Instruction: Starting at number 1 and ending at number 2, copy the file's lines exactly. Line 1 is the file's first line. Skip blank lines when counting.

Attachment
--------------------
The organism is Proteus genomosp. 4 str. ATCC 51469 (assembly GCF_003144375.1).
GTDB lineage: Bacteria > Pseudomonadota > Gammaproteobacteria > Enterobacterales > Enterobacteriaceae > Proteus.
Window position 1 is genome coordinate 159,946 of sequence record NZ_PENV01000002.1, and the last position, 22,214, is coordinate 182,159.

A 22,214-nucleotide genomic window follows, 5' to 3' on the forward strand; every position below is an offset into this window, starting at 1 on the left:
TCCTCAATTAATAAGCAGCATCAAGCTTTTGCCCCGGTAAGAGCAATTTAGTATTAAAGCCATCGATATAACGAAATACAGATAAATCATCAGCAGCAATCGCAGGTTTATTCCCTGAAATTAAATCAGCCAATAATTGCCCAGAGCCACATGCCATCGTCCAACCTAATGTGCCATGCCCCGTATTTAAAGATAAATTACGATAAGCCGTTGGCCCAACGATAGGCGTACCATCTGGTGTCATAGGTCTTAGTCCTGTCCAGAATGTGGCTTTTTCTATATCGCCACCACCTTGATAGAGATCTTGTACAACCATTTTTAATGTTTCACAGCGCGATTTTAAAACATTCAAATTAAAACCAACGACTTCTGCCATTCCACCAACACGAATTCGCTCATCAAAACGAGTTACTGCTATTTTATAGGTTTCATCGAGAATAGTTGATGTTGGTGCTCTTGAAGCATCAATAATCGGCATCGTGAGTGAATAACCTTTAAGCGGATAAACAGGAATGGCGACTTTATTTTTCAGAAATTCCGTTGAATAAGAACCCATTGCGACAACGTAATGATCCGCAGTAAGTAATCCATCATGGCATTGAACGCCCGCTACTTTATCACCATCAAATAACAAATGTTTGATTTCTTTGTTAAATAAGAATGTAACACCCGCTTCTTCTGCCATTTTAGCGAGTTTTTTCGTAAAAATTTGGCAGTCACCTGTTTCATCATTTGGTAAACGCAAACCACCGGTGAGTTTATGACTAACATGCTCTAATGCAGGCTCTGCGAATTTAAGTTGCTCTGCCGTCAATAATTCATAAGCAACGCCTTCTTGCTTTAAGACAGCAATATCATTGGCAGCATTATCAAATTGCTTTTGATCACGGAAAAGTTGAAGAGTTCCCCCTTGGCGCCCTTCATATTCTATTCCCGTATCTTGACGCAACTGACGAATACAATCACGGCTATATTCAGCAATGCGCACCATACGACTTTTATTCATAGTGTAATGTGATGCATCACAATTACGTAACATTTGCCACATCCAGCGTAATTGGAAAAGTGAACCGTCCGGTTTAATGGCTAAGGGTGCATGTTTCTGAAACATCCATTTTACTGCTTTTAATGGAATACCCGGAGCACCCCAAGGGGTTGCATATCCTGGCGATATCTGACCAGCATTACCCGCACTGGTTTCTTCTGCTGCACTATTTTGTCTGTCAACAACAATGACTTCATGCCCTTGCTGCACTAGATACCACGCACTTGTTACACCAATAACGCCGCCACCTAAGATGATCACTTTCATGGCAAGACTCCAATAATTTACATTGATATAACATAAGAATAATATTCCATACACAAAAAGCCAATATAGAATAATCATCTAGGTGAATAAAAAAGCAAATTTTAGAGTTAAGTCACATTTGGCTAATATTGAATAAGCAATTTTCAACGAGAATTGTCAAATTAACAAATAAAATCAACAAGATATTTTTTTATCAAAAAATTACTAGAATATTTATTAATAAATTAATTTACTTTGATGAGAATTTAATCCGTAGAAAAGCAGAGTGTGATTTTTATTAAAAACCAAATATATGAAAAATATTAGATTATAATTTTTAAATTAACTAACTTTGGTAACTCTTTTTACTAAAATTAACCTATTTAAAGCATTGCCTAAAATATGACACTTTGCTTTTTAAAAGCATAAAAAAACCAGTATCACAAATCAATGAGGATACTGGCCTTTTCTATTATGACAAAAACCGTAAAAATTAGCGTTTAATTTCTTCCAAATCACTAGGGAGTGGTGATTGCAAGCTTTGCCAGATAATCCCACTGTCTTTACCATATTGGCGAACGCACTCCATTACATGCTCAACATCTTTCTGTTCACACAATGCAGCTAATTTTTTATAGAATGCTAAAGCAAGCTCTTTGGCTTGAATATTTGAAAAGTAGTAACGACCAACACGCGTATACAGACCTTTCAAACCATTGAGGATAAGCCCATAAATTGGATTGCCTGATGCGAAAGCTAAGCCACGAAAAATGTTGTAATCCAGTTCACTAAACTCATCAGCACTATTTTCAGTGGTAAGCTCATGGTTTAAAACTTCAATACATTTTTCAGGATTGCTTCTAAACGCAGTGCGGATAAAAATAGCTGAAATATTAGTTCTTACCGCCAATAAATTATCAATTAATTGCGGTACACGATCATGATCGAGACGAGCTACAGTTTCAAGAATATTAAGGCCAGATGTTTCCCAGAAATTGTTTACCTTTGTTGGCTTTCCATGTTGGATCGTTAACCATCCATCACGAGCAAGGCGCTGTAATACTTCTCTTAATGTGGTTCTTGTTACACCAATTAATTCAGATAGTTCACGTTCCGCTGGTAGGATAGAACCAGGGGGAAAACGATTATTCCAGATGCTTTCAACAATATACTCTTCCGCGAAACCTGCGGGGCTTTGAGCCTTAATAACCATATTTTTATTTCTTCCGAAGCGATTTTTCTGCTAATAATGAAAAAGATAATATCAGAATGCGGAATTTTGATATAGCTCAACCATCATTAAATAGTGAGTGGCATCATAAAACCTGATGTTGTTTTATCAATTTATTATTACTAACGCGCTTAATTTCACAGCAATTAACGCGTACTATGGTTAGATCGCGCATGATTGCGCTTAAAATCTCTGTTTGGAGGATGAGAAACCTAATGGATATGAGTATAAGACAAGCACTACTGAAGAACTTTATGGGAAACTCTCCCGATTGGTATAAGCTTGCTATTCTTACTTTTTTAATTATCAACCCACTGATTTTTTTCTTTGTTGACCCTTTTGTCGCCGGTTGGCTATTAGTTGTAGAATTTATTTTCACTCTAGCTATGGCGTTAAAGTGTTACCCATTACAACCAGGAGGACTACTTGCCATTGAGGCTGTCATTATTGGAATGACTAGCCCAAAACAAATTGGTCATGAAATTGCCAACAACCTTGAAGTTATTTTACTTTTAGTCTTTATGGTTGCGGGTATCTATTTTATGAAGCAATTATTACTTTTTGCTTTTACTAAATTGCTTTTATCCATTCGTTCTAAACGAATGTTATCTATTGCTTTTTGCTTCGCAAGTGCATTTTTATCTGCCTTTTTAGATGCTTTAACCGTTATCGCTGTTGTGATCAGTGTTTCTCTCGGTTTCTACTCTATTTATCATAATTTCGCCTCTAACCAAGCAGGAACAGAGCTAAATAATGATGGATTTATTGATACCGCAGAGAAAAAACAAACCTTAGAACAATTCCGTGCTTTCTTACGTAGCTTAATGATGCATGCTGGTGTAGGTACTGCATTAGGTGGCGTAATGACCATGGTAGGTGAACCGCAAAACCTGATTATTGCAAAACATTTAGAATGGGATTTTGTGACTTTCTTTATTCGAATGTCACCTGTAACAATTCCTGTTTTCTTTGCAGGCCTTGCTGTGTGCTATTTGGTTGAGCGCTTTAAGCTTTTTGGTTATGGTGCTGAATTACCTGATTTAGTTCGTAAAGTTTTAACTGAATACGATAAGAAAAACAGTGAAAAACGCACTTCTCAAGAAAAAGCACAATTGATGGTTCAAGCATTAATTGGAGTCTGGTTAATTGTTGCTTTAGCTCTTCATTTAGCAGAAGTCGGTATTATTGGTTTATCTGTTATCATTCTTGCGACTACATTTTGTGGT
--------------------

The organism is Proteus genomosp. 4 str. ATCC 51469 (assembly GCF_003144375.1).
GTDB lineage: Bacteria > Pseudomonadota > Gammaproteobacteria > Enterobacterales > Enterobacteriaceae > Proteus.